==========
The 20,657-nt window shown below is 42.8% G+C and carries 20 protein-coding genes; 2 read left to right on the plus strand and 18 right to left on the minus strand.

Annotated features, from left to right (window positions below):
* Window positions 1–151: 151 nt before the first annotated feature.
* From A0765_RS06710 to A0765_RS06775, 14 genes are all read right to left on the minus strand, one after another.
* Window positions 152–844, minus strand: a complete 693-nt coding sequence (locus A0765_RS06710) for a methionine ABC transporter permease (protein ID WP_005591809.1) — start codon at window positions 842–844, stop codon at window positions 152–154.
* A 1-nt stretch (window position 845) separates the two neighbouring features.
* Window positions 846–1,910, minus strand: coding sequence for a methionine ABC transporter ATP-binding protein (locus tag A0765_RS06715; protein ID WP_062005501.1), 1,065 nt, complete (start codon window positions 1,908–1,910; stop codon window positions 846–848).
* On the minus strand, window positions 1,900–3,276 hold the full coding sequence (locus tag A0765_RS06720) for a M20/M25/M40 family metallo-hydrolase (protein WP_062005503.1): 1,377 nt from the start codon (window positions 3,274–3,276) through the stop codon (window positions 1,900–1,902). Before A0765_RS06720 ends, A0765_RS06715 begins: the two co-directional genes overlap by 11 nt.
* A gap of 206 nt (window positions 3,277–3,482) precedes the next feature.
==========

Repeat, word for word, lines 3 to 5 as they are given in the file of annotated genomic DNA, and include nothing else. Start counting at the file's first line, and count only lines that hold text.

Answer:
* Window positions 1–151: 151 nt before the first annotated feature.
* From A0765_RS06710 to A0765_RS06775, 14 genes are all read right to left on the minus strand, one after another.
* Window positions 152–844, minus strand: a complete 693-nt coding sequence (locus A0765_RS06710) for a methionine ABC transporter permease (protein ID WP_005591809.1) — start codon at window positions 842–844, stop codon at window positions 152–154.